Amsterdam, 20 May (Argus) — A cultural change in buying behaviour and supply patterns is necessary for the shipping sector to meet its decarbonisation targets and may be the biggest hurdle to overcome, strategy and projects director for TotalEnergies' marine fuels division Frederic Meyer told Argus. Edited highlights follow: What is the biggest challenge standing in the way of the maritime industry in meeting decarbonisation targets and the fuel transition ? A cultural change is required — for decades the maritime sector has relied on by-products with high energy density from the crude refining process such as fuel oil. The industry will now have to pivot its attention towards fuels developed for the purpose of consumption within the maritime industry. This will also require time as the sector looks to level up, and it remains to be seen whether there will be enough time to meet the International Maritime Organisation (IMO)'s net-zero by or around 2050 targets. But we have seen some good progress from cargo owners who are seeking scope 3 emissions related documents. How does TotalEnergies see marine biodiesel demand moving in the short term? In the short term, there is little incentive for the majority of buyers in the market. This is due to a lack of any regulatory mandates, as well as limited impact from existing regulations such as the IMO's carbon intensity indicator (CII) and the EU's Emissions Trading System (ETS). Despite providing a zero emission factor incentive for biofuels meeting the sustainability criteria under the EU's Renewable Energy Directive (RED), EU ETS is still on a staggered implementation basis beginning with only 40pc this year, rising to 70pc next year and 100pc in 2026. Further, EU ETS prices have been quite low, which also weighed on financial incentives for marine biodiesel. Therefore, many buyers are currently waiting for further incentives and signals from the regulators before purchasing marine biodiesel blends. Another point impacting demand is the current edition of ISO 8217, which does not provide much flexibility when it comes to marine biodiesel blend percentages and specifications. The new 2024 edition will likely provide greater flexibility for blending percentages, as well as a provision for biodiesel that does not meet EN14214 specifications. This will provide greater flexibility from a supply point of view. However, there remains stable demand from buyers who can pass on the extra costs to their customers. And how do you see this demand fluctuating in the medium to long term? If the other alternative marine fuels, such as ammonia and methanol, that are currently being discussed do not develop at the speed necessary to meet the decarbonisation targets, then marine biodiesel demand will likely be firm. Many in the market have voiced concerns regarding biofuel feedstock competition between marine and aviation, ahead of the implementation of sustainable aviation fuel (SAF) mandates in Europe starting next year. With Argus assessments for SAF at much higher levels than marine biodiesel blends, do you think common feedstocks such as used cooking oil (UCO) will get pulled away from maritime and into aviation? With regards to competition among different industries for the same biofuel feedstock, suppliers may channel their feedstock towards aviation fuels due to the higher non-compliance penalties associated with SAF regulations as opposed to those in marine, which would incentivise greater demand for SAF. An area that can be explored for marine is the by-product when producing SAF, which can amount to up to 30pc of the fuel output. This could potentially feed into a marine biodiesel supply pool. So it's not necessarily the case that the two sectors will battle over the same feedstock if process synergies can be found. Regarding fuel specifications, market participants have told Argus that the lack of a marine-specific fuel standard for alternatives such as marine biodiesel is feeding into uncertainty for buyers who may not be as familiar with biofuels. What impact could this have on demand for marine biodiesel blends from your point of view? Currently, mainstream biodiesel specifications in marine biodiesel blends are derived from other markets such as the EN14214 specification from road diesel engines. But given the large flexibility of a marine engine, there is room to test and try different things. For "unconventional" biofuels that do not meet those road specifications, there needs to be a testing process accompanied by proof of results that showcase its safety for combustion within a marine engine. Some companies may not have the means or capacity to test their biodiesel before taking it into the market. But TotalEnergies always ensures that there are no engine-related issues from fuel combustion. Suppliers need to enact the necessary testing and take on the burden, as cutting out this process may create a negative perception for the product more generally. Traders should also take on some of the burden and test their fuels to ensure they are fully compatible with the engine. With many regulations being discussed, how do you see the risk of regulatory clashes impacting the industry? The simple solution would be an electronic register to trace the chain of custody. In the French markets, often times the proof of sustainability (PoS) papers are stored onto an electronic database once they are retired to the relevant authority. This database is then accessible and viewable by the buyer, and the supplier could also further deliver a "sustainability information letter" which mirrors the details found in the PoS. It is important for the maritime sector to adopt an electronically traceable system. What role could other types of fuels such as pyrolysis oil potentially play in the maritime sector's decarbonisation targets? We have teams in research and development at TotalEnergies which are studying the potential use of other molecules, including but not limited to pyrolysis oil, for usage in the maritime sector. It may become an alternative option to avoid industry clashes, as pyrolysis oil would not be an attractive option to the aviation sector. We are currently exploring tyre-based pyrolysis oil, but have only started doing so recently so it remains an untapped resource. We need to figure out the correct purification and distillation process to ensure compatibility with marine engines. For the time being we are specifically looking at tyre-based pyrolysis oil and not plastic-based, but we may look at the latter in a later stage. The fuel would also have to meet the RED criteria of a 65-70pc greenhouse gas (GHG) reduction compared with conventional fossil fuels, so we are still exploring whether this can be achieved. By Hussein Al-Khalisy Send comments and request more information at feedback@argusmedia.com Copyright © 2024. Argus Media group . All rights reserved.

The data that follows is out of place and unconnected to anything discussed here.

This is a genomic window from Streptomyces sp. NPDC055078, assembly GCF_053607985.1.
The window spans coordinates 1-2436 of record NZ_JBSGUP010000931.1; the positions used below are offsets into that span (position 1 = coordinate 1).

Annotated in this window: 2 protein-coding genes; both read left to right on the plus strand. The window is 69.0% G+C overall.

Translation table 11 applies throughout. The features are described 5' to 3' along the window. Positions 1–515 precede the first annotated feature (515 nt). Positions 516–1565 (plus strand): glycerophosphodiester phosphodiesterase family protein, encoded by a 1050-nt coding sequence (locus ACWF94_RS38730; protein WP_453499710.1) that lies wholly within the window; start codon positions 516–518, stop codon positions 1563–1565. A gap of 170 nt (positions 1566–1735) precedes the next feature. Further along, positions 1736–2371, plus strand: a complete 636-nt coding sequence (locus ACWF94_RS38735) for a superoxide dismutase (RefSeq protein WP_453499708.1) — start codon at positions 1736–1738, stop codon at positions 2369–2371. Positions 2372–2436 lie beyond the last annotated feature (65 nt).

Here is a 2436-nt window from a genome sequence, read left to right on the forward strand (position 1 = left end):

Australia’s cropping conditions mixed: GPA